Medical Literacy

This post is part of the “Patients for a Moment” blog carnival, hosted this month by Abigail over at Hidden Courage. Check out her blog later in February for more posts and links on the theme of Medical Literacy.

In my view, medical literacy is one of the most empowering skills of a chronic patient or carer, especially when it comes to lesser-encountered diseases.

If you suffer from an illness, you need an expert about that illness, and often they are few and far between. So your best option is often becoming the expert yourself. You need to be able to tell if the piece of advice the doctor or your friend’s mum’s aunt has just given you is actually helpful for your situation. You need to have reasonable evidence that the medication you’re being offered is going to actually help, and whether it could interfere with anything else you are taking or doing. Surprisingly enough, doctors often don’t check. Not every medicine or treatment is appropriate for every situation, and you don’t have to swallow whatever you’re given – check it out.

For example, knowing that your illness makes you hypersensitive to medicine means you’ll know to start on a reduced dose and work up. Knowing that you’re taking medicine X means you know not to take medicine Y because they interact with each other. In this case, knowledge really is power.

Another reason is that the misconceptions about illness are far and wide, often even embedded into the medical profession: if you’re being treated based on a misconception, you’re being mistreated. If I had known that ME was severely exacerbated by exercise and over-activity, I would not have taken the bad advice to increase my activity levels, and maybe I would never have gotten as bad as I did. If I had known to rest, maybe I’d have been improving all those years instead!

Knowing about it also means you’re in a position to educate other people. When you get the “oh, I’ve not heard of that…” you can explain what it is, how it effects you, how to get better (or at least not worse). You can bring another person into the circle of ‘knowing’ The only way to beat misconception is to replace it with the truth, and you can only give people the truth if you know it yourself.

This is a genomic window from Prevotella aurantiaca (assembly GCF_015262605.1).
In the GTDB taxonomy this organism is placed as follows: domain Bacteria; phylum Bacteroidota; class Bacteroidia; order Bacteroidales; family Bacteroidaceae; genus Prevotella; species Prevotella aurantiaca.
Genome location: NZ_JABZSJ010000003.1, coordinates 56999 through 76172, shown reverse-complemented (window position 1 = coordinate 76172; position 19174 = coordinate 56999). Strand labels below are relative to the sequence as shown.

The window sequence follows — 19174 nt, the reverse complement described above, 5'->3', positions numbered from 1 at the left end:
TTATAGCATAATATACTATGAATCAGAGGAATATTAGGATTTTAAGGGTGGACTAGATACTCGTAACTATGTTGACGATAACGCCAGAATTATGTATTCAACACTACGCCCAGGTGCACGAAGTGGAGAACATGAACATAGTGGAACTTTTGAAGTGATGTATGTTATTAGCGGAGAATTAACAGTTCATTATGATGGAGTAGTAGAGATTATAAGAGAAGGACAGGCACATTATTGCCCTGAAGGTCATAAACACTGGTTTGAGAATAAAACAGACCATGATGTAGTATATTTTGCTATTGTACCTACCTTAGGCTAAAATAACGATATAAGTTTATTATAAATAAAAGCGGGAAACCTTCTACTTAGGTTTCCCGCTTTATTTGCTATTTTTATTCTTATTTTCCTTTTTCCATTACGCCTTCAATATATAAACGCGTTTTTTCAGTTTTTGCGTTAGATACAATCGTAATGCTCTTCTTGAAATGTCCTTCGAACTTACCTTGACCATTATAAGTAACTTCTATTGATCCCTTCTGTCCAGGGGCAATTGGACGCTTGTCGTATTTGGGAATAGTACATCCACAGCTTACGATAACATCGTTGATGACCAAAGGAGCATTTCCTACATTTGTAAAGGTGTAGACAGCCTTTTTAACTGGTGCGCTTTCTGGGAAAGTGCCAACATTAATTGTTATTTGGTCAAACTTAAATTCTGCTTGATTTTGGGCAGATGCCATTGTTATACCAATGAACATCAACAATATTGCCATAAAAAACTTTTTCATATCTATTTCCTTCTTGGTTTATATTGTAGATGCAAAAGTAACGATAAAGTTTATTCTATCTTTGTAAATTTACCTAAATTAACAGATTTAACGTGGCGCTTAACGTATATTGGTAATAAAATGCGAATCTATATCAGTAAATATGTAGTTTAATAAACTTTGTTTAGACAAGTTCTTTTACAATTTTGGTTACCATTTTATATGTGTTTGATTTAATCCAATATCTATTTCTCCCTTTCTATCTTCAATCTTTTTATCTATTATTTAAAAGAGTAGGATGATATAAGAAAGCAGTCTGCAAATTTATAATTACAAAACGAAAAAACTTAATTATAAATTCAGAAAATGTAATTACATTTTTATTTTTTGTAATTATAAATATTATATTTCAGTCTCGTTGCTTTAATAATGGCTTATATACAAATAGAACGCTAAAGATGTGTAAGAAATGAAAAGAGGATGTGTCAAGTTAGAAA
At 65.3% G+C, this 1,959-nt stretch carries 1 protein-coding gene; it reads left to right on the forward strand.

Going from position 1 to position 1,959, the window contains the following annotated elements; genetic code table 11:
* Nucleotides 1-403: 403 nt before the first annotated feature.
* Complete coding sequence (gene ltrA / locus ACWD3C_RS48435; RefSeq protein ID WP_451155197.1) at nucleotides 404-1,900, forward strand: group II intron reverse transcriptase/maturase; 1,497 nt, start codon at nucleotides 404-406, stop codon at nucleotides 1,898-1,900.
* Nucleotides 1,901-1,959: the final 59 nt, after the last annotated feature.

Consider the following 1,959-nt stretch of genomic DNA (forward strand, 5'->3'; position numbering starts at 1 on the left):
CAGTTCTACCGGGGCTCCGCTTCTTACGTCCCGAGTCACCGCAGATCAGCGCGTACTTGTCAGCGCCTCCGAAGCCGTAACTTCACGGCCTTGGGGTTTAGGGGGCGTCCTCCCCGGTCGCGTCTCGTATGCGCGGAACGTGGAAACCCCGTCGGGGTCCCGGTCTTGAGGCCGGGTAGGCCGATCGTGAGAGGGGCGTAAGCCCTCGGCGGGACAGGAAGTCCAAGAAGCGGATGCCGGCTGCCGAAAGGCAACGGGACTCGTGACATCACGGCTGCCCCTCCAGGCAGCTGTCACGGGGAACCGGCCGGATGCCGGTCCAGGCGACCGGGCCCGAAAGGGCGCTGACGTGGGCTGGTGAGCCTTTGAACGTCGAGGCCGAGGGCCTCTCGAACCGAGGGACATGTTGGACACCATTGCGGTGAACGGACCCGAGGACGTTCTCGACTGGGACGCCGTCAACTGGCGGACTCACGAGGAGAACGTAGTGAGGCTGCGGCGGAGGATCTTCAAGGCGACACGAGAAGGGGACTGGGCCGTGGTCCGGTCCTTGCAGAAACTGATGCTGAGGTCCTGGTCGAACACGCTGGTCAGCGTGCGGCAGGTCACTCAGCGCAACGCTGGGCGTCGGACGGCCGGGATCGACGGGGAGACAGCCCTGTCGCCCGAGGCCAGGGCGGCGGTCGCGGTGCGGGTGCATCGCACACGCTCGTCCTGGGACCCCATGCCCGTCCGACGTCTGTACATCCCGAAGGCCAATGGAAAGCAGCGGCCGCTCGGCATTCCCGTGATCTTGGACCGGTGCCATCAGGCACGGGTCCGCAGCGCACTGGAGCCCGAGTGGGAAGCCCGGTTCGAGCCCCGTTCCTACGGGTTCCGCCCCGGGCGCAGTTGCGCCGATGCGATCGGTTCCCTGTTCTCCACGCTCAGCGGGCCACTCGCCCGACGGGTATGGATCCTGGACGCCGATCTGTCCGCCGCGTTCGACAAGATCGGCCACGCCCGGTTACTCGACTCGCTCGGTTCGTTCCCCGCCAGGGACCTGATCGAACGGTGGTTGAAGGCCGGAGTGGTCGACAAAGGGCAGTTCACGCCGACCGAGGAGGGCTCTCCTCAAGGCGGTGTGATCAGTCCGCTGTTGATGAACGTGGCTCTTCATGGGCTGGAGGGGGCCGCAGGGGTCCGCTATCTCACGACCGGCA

Finally, I think that the most important reason for medical literacy about your disease or the disease of a loved one is that you are the one having to deal with it day in and day out, and you are going to be on your own most of the time. Even if you’re hospitalised, chances are you’re not going to have a team of doctors around you 24/7 to deal with every worry and symptom. The more you know, the more you can help yourself/others, and look after yourself/others.

Of course, the path to medical literacy is a hard one, and I’m not going to say that learning all you can about it is the right thing every time. Hearing all that’s wrong with you or someone you love is hard, especially if it’s things you can’t change. I am all for facing harsh realities because they are just that, reality, but it’s not easy.

Furthermore, there are some situations in which I’d say it’s the wrong thing, and they usually boil down to some reason that knowing the extent of what is happening will be detrimental. People who suffer from confusion might find that it just makes things more difficult, since they can’t ever get a handle on understanding it, and indeed it could make them more confused and less likely to know what to do. Likewise, mental illnesses like anxiety, depression and OCD might turn that powerful knowledge against you, playing in your head all the things that are wrong, convincing you you’re going to die or that nothing will be good again. If that’s you, then your ‘medical literacy’ might well be ‘I need to keep away from learning unnecessary things about what I have’.

However, for people in those situations, I still think it’s important to have someone around you who understands – if that’s possible.

My last word on this is that if you follow a quest to medical literacy, check your sources. Whilst you might get good advice from Yahoo answers, it’s not reliable – you’re more likely to find true statements from medical research papers, but they are hard to read, and the researchers may well have vested interests which skew the results (think of all the ‘research’ into chocolate being healthy, funded by chocolate manufacturers). The internet is notorious for misleading people medically, so check a variety of sources, talk it out with people who have more knowledge than you, and weigh everything carefully. Just because someone has said it, doesn’t mean it’s true. And remember, whatever symptoms you put into Google, it will probably tell you you could have cancer – it doesn’t mean you do!

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One response to “Medical Literacy

  1. Pingback: PFAM February 2013: Medical Literacy | hidden courage